Objective: To assess the effect of the duration of spontaneous hypoxic episodes and variations in hemodynamic parameters on cerebral and renal tissue oxygenation in clinically stable preterm infants.
Design: Observational study.
Setting: Neonatal intensive care unit of a university-affiliated children’s hospital.
Patients: Cerebral and renal tissue oxygenation (rSO2C and rSO2R) and hemodynamic parameters were recorded for 2-3 hours (1-2 times) in clinically stable preterm neonates (n=10) using near-infrared spectroscopy (NIRS), GE DASH 4000 and Bedmaster Software.
Main outcome measures: rSO2C and rSO2R and fractional oxygen extraction (FOE-C and FOE-R) in association with the duration of pulse oximetry desaturation (SaO2 <84%), bradycardia (heart rate <90 beats per minute) and hypotension (mean blood pressure, MBP <30 mm Hg).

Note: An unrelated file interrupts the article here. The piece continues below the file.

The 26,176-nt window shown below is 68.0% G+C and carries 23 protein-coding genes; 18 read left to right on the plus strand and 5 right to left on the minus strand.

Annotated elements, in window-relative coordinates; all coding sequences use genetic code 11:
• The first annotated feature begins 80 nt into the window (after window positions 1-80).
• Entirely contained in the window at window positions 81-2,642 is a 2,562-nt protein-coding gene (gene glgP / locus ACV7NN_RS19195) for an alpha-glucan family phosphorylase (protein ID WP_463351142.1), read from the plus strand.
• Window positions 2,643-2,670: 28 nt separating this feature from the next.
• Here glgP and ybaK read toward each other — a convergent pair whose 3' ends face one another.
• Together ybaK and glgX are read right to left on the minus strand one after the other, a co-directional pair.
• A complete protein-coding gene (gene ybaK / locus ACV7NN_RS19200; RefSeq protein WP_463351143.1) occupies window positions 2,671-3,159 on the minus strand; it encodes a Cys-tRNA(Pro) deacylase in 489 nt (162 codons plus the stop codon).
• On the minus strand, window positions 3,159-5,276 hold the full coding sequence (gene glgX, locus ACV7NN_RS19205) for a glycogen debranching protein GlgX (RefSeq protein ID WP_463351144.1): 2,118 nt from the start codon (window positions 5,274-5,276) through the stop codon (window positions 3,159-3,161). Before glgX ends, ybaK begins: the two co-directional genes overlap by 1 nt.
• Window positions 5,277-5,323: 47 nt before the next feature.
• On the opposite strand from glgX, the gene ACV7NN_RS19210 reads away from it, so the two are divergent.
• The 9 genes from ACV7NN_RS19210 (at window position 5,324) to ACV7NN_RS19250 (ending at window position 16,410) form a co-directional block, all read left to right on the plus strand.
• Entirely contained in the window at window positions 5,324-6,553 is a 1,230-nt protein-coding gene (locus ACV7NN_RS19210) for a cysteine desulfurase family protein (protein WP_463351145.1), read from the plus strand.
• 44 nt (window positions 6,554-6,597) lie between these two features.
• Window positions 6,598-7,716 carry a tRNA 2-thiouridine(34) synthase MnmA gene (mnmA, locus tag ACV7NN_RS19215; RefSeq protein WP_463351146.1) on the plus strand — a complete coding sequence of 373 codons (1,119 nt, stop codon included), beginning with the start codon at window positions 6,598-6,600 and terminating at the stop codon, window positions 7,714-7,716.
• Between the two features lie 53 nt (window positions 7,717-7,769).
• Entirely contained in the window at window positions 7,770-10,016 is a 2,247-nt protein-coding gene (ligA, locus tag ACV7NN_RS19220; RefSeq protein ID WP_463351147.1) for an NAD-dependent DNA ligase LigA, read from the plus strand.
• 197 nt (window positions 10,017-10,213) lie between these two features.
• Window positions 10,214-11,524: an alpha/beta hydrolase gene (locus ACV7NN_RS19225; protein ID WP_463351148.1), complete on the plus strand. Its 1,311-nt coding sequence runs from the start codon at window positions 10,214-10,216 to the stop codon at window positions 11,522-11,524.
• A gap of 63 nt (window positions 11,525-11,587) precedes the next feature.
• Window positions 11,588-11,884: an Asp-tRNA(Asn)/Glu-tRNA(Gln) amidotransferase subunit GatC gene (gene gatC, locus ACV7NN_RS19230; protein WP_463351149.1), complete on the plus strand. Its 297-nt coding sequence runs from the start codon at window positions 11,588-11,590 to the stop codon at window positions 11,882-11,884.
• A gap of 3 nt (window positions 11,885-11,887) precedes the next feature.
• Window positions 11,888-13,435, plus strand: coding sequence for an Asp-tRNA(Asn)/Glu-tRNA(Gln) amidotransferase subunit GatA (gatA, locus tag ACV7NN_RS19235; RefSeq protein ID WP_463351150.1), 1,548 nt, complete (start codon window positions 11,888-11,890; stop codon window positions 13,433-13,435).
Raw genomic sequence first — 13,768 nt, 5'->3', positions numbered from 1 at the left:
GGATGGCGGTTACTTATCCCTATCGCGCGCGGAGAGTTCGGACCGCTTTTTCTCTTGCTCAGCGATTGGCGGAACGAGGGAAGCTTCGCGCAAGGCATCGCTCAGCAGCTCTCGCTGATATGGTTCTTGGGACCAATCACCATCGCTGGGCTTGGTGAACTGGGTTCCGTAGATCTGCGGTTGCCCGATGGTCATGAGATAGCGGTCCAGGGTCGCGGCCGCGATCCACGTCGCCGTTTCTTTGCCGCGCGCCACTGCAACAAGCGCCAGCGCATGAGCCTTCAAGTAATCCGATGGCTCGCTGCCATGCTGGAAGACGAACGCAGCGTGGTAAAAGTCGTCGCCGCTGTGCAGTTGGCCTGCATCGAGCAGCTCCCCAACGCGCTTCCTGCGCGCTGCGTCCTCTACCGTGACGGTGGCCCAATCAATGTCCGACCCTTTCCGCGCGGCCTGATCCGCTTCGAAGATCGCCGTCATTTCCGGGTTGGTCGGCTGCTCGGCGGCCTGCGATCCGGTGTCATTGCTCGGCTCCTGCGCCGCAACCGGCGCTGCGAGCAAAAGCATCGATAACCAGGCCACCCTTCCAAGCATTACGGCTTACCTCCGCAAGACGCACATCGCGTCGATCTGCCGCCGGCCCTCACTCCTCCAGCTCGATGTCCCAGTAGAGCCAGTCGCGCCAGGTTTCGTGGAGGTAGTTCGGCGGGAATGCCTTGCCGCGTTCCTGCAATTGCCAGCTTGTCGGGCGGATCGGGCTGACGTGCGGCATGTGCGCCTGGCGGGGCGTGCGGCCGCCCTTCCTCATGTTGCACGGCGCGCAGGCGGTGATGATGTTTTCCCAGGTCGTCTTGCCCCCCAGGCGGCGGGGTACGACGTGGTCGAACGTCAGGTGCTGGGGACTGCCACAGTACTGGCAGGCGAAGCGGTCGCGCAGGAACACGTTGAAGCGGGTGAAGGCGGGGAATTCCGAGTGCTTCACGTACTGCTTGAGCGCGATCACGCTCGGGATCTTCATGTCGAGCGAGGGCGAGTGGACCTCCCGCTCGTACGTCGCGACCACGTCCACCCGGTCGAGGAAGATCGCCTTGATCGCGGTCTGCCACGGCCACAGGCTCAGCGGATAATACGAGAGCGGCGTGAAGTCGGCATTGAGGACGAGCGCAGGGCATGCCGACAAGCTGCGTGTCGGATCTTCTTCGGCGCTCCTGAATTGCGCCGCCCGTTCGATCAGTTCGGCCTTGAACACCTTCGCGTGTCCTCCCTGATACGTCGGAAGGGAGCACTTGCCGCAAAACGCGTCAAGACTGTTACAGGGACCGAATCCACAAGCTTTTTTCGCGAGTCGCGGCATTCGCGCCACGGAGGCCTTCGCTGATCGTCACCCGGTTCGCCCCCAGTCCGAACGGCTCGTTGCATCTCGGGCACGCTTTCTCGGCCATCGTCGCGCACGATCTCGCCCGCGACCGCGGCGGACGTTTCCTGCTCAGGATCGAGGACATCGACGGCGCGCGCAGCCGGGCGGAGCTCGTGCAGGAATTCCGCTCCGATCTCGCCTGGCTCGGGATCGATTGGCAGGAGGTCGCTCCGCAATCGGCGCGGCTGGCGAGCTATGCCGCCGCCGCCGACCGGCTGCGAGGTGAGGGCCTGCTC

Results: Among the 14 sets of recorded measurements, 128 hypoxic episodes with 5-10 (n=41), 15-20 (n=26), 25-30 (n=78), 35-40 (n=14), 45-50 (n=25), and >55 seconds (n=16) duration were identified. Prolongation of hypoxic episodes for more than 30 seconds was associated with major reductions in SaO2, rSO2C, and rSO2R without significant changes in the regional FOE. Bradycardia occurred during 43.8% of hypoxemic episodes of >55 seconds duration (P<0.01) and impacted the severity of the tissue deoxygenation. Decreased renal tissue oxygenation and increased FOE-R were observed in association with mild hypotension irrespective of the systemic oxygenation status.
Conclusions: Prolongation of hypoxemia contributes to the severity of the deoxygenation (systemic and regional) and development of bradycardia. In stable preterm neonates, mild decreases in mean blood pressure can independently from the hypoxemia affect the renal but not cerebral tissue oxygenation and oxygen utilization.
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